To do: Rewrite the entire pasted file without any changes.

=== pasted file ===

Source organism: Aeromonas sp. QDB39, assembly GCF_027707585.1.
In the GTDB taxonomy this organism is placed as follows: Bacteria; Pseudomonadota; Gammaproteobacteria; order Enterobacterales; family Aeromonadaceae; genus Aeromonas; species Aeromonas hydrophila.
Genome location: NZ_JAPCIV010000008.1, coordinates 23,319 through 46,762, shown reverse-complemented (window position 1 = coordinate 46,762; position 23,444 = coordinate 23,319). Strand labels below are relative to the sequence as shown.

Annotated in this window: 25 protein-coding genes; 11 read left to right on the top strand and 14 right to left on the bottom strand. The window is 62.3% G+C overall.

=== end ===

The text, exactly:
Source organism: Aeromonas sp. QDB39, assembly GCF_027707585.1.
In the GTDB taxonomy this organism is placed as follows: Bacteria; Pseudomonadota; Gammaproteobacteria; order Enterobacterales; family Aeromonadaceae; genus Aeromonas; species Aeromonas hydrophila.
Genome location: NZ_JAPCIV010000008.1, coordinates 23,319 through 46,762, shown reverse-complemented (window position 1 = coordinate 46,762; position 23,444 = coordinate 23,319). Strand labels below are relative to the sequence as shown.

Annotated in this window: 25 protein-coding genes; 11 read left to right on the top strand and 14 right to left on the bottom strand. The window is 62.3% G+C overall.